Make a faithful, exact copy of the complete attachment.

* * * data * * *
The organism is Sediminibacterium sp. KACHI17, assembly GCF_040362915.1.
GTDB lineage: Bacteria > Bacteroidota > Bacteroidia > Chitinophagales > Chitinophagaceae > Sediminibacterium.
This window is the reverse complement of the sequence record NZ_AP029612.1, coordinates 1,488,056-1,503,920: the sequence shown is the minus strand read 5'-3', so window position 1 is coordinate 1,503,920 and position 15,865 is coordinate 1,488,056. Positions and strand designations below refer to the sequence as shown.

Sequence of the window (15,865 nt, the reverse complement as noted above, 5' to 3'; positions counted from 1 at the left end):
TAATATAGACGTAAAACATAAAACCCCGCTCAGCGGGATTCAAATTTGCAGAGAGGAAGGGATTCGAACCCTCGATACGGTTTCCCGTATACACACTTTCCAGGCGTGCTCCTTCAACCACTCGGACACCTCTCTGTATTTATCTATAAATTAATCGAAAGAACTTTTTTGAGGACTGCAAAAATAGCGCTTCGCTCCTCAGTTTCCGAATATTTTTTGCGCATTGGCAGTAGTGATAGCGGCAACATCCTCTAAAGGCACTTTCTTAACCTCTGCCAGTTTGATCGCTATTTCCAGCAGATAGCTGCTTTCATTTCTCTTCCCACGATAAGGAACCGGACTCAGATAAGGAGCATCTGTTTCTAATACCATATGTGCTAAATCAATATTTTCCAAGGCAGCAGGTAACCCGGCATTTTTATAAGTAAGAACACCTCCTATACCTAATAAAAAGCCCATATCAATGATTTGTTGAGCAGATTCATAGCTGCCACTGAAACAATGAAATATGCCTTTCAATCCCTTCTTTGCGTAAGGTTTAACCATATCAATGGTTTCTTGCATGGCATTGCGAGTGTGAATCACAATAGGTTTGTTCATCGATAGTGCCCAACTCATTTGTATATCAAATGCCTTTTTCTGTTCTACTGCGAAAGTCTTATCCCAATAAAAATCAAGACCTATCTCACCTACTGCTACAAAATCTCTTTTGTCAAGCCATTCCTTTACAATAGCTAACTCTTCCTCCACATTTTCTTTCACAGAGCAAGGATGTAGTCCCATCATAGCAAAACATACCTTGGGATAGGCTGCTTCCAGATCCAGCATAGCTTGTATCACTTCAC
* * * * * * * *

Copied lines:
The organism is Sediminibacterium sp. KACHI17, assembly GCF_040362915.1.
GTDB lineage: Bacteria > Bacteroidota > Bacteroidia > Chitinophagales > Chitinophagaceae > Sediminibacterium.
This window is the reverse complement of the sequence record NZ_AP029612.1, coordinates 1,488,056-1,503,920: the sequence shown is the minus strand read 5'-3', so window position 1 is coordinate 1,503,920 and position 15,865 is coordinate 1,488,056. Positions and strand designations below refer to the sequence as shown.

Sequence of the window (15,865 nt, the reverse complement as noted above, 5' to 3'; positions counted from 1 at the left end):
TAATATAGACGTAAAACATAAAACCCCGCTCAGCGGGATTCAAATTTGCAGAGAGGAAGGGATTCGAACCCTCGATACGGTTTCCCGTATACACACTTTCCAGGCGTGCTCCTTCAACCACTCGGACACCTCTCTGTATTTATCTATAAATTAATCGAAAGAACTTTTTTGAGGACTGCAAAAATAGCGCTTCGCTCCTCAGTTTCCGAATATTTTTTGCGCATTGGCAGTAGTGATAGCGGCAACATCCTCTAAAGGCACTTTCTTAACCTCTGCCAGTTTGATCGCTATTTCCAGCAGATAGCTGCTTTCATTTCTCTTCCCACGATAAGGAACCGGACTCAGATAAGGAGCATCTGTTTCTAATACCATATGTGCTAAATCAATATTTTCCAAGGCAGCAGGTAACCCGGCATTTTTATAAGTAAGAACACCTCCTATACCTAATAAAAAGCCCATATCAATGATTTGTTGAGCAGATTCATAGCTGCCACTGAAACAATGAAATATGCCTTTCAATCCCTTCTTTGCGTAAGGTTTAACCATATCAATGGTTTCTTGCATGGCATTGCGAGTGTGAATCACAATAGGTTTGTTCATCGATAGTGCCCAACTCATTTGTATATCAAATGCCTTTTTCTGTTCTACTGCGAAAGTCTTATCCCAATAAAAATCAAGACCTATCTCACCTACTGCTACAAAATCTCTTTTGTCAAGCCATTCCTTTACAATAGCTAACTCTTCCTCCACATTTTCTTTCACAGAGCAAGGATGTAGTCCCATCATAGCAAAACATACCTTGGGATAGGCTGCTTCCAGATCCAGCATAGCTTGTATCACTTCAC